How to Best Define Your Consulting Procurement Strategy
by Hélène LAFFITTE
February 25, 2019
Strategy Consulting is very often mentioned as the focus of consulting activities. What very few people know is the share of pure strategic work is now below the single digit. Global Consulting Market is now growing at a high single-digit rate when pure strategy work is flattish. So one can wonder how are all those global corporations spending their consulting budget? Surprisingly, despite Consulting being used by more and more executives every year and budgets representing up to 3% of turnover, the Consulting category itself and how the company is indeed spending its consulting budget, is very rarely looked at in a structured way.
The essence of strategy is choosing what not to do. – Michael Porter
We should probably start with a definition of Procurement Strategy –
A successful Procurement Strategy for the Consulting Category requires a good understanding of the overall Strategy, the Consulting Market and the past performance within the category. It has to be in line with the Procurement Guidelines, and custom-made to Consulting.
We have reviewed below the ‘pillars’ that can produce effective outcomes, and pitfalls to try to avoid.
Feel free to apply what suits best your specific vision and policy
1. Your Consulting Strategy
Halfway between Strategic planning and Demand Management, one of the overlooked levers is to define a Consulting Strategy.
This Consulting Strategy aims at identifying the key projects or project areas where using consultants will accelerate your strategic objectives and create the biggest impact. Once defined and planned over a period of 12 to 24 months the consulting strategy will help in guiding the teams towards the key actions supporting your strategy, and alternatively will indicate areas where a lower effort should be engaged.
Pitfall – failing to provide a proper time frame, delegating extra effort or human resources to projects that are smaller, or not enough resources, can backfire.
2. Choosing Between Make-or-Buy Strategy
Defining a Make-or-Buy Strategy is another key step in establishing the Procurement Strategy for the Consulting Category.
The Make-or-Buy Strategy is very closely linked to Demand Management, and both matters should be (re)evaluated altogether.
The goal here is to come to an improved, more effective decision-making process, often including a decision framework and a decision matrix.
This framework allows deciding what projects should be prioritized and what is the best execution model for each project.
As an example, think of a major transformation exercise for an insurance company across all sites in Asia to implement new development methodologies inspired by the lean startup and the scrum principles.
The consulting firm could provide all resources for the project, or you could decide to implement a hybrid team mixing external consultants and your own in-house scrum masters.
Pitfall – Missing out on fees’ reduction due to the inadequate decision process, weak buy-in from the teams, and uneven knowledge transfer from external firms.
3. Your Preferred Supplier List & Master Service Agreements
One of the Strategies that can be extremely efficient in Consulting, like in other categories, is to build a Preferred Supplier List.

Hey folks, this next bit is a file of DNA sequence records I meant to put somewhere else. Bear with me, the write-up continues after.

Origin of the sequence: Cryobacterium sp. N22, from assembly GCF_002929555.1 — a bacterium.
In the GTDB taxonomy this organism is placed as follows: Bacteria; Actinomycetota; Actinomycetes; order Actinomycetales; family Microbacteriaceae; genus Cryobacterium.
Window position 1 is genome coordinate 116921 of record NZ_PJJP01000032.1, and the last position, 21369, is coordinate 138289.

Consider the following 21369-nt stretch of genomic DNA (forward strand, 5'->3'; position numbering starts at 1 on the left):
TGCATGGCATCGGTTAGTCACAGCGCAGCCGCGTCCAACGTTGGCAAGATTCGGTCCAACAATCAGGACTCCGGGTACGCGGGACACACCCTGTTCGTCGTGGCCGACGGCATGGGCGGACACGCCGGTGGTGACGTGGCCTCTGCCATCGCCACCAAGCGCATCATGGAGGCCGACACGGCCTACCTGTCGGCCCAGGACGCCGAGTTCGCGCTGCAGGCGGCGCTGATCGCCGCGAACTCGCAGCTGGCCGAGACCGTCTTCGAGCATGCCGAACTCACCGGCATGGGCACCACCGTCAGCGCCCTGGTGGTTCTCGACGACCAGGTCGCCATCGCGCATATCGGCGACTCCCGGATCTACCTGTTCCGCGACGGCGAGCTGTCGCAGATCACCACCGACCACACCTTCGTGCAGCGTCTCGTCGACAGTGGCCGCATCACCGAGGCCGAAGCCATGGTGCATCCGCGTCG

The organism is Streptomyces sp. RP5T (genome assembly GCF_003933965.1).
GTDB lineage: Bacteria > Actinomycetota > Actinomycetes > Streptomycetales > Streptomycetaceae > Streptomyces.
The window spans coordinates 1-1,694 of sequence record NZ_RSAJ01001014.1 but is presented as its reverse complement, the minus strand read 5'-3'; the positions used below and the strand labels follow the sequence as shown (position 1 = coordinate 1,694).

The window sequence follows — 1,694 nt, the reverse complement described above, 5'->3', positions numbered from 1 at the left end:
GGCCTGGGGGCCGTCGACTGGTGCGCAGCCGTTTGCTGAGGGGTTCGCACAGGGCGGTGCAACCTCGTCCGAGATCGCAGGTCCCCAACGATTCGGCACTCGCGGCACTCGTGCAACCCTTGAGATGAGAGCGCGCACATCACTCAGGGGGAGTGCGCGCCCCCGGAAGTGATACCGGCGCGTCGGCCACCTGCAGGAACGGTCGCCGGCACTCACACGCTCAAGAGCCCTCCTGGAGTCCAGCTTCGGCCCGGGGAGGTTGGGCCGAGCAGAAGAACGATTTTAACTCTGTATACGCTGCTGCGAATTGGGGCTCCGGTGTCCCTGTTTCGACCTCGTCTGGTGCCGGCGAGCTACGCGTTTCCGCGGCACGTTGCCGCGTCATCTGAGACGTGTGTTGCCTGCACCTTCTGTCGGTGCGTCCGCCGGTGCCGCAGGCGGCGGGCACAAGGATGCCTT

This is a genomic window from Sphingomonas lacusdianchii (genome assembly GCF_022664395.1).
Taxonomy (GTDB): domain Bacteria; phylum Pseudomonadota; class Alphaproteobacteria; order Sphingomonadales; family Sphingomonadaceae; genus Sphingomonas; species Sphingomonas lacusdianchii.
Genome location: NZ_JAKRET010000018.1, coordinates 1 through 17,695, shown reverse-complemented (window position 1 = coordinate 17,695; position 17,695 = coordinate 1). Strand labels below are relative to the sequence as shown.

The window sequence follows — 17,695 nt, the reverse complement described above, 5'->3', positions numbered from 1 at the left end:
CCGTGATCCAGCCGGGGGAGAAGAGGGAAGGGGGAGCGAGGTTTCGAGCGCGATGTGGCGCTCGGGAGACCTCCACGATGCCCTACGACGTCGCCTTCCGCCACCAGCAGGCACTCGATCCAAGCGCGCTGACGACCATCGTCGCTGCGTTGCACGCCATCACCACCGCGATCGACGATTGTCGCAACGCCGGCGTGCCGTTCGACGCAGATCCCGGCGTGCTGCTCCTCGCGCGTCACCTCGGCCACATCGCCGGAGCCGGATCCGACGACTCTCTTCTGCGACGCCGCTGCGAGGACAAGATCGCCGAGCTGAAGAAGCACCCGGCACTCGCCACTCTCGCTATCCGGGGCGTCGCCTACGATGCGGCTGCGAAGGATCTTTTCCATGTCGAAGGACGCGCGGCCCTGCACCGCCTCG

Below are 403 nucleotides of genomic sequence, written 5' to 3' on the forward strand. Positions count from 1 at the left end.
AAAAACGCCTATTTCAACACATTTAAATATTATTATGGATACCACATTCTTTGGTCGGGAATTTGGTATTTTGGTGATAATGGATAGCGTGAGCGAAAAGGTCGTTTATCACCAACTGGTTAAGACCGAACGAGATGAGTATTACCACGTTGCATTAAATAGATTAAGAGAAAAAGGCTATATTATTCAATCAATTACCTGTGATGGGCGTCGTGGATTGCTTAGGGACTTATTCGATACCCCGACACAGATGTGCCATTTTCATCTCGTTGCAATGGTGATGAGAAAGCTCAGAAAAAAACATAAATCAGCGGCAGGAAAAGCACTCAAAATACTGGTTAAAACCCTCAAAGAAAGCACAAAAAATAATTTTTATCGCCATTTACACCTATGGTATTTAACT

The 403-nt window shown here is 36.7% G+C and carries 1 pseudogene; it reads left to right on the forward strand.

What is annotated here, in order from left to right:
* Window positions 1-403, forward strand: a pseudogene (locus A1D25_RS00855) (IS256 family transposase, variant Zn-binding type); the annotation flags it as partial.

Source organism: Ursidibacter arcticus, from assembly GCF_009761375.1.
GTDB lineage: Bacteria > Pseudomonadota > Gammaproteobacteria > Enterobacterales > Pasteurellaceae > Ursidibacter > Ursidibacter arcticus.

It is based on the fact that 80% of your needs are usually covered by 20% of your Suppliers. You can anticipate what Suppliers will be engaged, when and how, by looking at both your past Expenses and the strategy for the years to come.
With these “Preferred” Suppliers, you can start negotiating Frame contracts, or Master Service Agreements, including pre-agreed terms and conditions and volume discounts.
Pitfall – not having clear expectations, or deficiency in the list of Preferred Suppliers can affect the projects’ success in various ways.
4. When and How to Integrate a 2nd and 3rd Tier Consulting Firms
It can be quite beneficial to leverage 2nd, and 3rd Tier Consulting Firms (small to mid-sized) to decrease the average costs and cover the niche and/or very operational needs from your business lines, and help you get control of the Tail Spend while optimizing the ROI.
Pitfall – Do not miss out on identifying specialized niche providers who can deliver excellent performance at lower rates, that other general providers won’t.
5. Your Consulting Procurement Process
If you can’t describe what you are doing as a process, you don’t know what you are doing. – W.Edwards Deming
To set the process on the right track, you can start with RFPs. They are an amazing tool for buying Consulting Services. You should always write an RFP, even a simplified one. Why? Because it sets expectations like the scope and the deliverables.
In that specific case, writing an efficient RFP will maximize not only the performance of the procurement but also the chances of success of the project.
You might also want to segment the projects based on the size, the strategic importance, the potential impact and/or the complexity to define what will be the process: RFI or not, simplified RFP or not, competition or not, procurement support or not.
Pitfall – Make sure you leave room in your RFP to the Consulting Firm to bring innovative ideas and approaches. Lack of clarity in your expectations and the criteria of evaluation in the RFP, might not produce the best proposals.
And as a final piece of advice, once you have identified your preferred Consulting Firm, do not forget to formalize the agreed expected deliverables, terms and conditions in a separate Statement of Work (SoW).